MTPR

Missoula Panel Talks Economic Contributions Of Immigrants

Jul 11, 2018

Immigrant populations in Missoula are contributing hundreds of millions of dollars to the local economy each year. At a panel held in Missoula today the mayors of both Missoula and Helena talked about the economic benefits of welcoming refugees and immigrants.

In 2016 alone, immigrants contributed almost $220 million to the Missoula-area economy. That’s according to a report from the New American Economy and the International Rescue Committee* released today.

Jen Barile is the resettlement director for Missoula’s International Rescue Committee (IRC).

“While immigrants make up a relatively small part of the population, they still have serious economic clout,” she said.

Barile and the IRC held a luncheon panel today to celebrate the release of the report and to highlight the economic contributions of immigrants in the five counties surrounding Missoula. Speakers on the panel included Missoula Mayor John Engen and Helena Mayor Wilmot Collins, himself a refugee from Liberia.

Engen, who was born and raised in Missoula, spoke of the value of welcoming diversity into the community.

“Immigration in Missoula is a good thing, and that’s based on not only what you’re seeing in this report, but what I see on the ground today and what I’ve seen in my experience as somebody who has lived in Missoula my entire life,” Engen said.

Collins shared his personal story of coming to Montana after fleeing from the civil war in his home country. He said that despite all the statistics and evidence to the contrary, there are plenty of stereotypes that immigrants take more than they give back.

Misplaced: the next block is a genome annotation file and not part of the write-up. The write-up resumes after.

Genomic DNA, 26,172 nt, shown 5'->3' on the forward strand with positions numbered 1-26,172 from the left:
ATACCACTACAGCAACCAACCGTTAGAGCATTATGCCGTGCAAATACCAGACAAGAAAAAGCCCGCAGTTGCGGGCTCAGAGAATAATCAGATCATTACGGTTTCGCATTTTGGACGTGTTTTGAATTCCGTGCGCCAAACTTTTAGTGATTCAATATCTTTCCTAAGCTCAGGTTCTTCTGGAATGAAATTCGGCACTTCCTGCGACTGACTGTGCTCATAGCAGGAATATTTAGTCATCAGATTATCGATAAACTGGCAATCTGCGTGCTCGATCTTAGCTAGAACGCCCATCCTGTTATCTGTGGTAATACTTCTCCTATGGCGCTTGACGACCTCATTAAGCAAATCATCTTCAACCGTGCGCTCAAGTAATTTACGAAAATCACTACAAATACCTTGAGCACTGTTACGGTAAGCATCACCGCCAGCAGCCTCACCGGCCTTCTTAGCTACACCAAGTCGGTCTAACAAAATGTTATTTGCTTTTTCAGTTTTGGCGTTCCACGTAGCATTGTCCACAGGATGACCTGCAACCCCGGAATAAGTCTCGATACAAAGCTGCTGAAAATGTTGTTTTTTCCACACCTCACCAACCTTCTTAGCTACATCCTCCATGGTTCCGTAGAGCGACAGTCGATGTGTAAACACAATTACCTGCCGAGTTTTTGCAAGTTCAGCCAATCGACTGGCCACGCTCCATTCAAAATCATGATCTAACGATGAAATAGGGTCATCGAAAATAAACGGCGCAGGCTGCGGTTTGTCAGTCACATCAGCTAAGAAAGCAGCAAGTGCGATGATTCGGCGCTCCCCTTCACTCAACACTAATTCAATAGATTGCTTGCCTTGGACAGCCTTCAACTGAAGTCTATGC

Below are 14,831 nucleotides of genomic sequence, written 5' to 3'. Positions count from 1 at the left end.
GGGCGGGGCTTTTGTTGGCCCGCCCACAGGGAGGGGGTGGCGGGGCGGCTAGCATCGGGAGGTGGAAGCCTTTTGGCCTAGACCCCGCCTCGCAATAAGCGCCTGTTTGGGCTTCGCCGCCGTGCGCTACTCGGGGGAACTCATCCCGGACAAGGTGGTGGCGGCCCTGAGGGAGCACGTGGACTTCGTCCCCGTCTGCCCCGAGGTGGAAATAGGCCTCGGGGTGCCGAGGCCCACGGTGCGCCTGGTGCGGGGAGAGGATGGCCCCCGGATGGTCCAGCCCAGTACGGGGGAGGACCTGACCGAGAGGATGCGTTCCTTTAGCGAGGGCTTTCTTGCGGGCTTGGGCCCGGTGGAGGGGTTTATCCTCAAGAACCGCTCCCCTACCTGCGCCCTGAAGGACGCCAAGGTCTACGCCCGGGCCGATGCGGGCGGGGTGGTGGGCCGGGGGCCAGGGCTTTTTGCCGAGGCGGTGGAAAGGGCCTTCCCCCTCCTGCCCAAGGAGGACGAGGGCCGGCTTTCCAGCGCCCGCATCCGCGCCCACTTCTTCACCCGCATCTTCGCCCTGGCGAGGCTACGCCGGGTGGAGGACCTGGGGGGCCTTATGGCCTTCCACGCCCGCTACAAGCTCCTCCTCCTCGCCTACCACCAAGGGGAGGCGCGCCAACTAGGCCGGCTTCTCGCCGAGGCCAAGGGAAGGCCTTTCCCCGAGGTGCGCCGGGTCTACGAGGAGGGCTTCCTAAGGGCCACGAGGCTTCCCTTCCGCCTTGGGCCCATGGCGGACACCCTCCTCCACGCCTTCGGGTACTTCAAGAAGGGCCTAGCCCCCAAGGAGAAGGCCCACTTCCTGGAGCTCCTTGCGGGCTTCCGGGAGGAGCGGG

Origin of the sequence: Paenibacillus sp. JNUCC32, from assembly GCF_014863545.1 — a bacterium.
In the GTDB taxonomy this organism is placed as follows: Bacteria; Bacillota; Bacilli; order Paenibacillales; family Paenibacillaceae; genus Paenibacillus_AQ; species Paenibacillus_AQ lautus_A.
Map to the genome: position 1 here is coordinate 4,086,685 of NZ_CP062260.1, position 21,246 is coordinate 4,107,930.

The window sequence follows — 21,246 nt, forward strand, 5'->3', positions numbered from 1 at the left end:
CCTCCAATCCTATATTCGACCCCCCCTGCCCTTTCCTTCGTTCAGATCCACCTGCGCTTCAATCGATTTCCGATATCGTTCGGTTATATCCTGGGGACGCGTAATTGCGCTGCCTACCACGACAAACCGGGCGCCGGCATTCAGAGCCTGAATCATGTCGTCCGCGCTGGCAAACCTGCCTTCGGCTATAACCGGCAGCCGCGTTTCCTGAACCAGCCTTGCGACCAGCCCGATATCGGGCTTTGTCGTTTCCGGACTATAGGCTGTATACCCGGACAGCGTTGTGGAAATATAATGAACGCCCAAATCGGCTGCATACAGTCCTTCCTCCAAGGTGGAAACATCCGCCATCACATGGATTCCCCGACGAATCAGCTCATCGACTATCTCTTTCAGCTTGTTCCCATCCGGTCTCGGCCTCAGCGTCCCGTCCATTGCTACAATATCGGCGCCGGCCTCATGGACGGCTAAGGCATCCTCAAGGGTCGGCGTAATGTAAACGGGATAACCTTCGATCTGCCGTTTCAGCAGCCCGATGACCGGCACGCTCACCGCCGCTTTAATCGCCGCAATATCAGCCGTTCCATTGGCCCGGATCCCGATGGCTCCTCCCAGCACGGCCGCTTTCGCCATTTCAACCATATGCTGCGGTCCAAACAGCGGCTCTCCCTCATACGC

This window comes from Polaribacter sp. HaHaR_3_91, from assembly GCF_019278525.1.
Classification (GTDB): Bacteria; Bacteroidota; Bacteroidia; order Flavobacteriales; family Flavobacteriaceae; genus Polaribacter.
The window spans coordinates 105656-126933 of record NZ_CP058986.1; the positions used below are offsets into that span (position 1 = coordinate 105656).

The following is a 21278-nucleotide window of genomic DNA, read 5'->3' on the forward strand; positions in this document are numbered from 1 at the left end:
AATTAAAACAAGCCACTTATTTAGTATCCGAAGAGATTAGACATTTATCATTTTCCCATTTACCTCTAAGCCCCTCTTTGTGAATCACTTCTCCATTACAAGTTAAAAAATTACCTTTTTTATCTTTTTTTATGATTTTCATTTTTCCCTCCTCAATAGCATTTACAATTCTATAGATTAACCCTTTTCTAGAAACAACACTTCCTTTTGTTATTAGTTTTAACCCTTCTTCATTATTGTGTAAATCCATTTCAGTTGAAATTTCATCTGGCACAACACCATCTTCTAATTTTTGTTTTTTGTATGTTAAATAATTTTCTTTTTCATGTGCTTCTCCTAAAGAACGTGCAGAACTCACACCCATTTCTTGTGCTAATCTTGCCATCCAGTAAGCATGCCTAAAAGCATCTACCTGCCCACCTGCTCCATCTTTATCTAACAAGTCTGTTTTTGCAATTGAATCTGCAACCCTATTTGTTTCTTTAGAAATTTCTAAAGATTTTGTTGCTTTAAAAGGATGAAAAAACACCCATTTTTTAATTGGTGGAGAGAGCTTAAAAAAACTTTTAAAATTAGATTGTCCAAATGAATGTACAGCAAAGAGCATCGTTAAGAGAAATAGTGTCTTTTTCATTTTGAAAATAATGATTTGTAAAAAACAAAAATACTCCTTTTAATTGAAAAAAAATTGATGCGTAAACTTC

“It is so wrong for people to continue the rhetoric that all we’re doing is just consuming and soaking up the resources of hard working Americans,” he said.

According to the New American Economy Report, Missoula’s immigrants do give back, contributing $19 million in federal taxes annually, and $7 million in state and local taxes. That still leaves almost $100 million in spending power — money that tends to pour right back into the local economy.

Another speaker on the panel was Kathy O’Masters, vice president of the Missoula Federal Credit Union, which has partnered with the IRC to give financial literacy classes to refugees.

O’Masters told the room of nearly 100 people that the money immigrants earn often pours straight back into the local economy.

“The number one question that we get from our refugee families is, how do I get a loan for a car, and how do I buy a house. You know, they all want the American dream,” she said.

Missoula was one of just 44 communities across the country selected for the New American Economy’s economic growth study.

You can read the entire report on immigrants and the Montana economy here.

*This story has been corrected. The original post mis-identified IRC as the International Refugee Center, it's correct name is International Rescue Committee.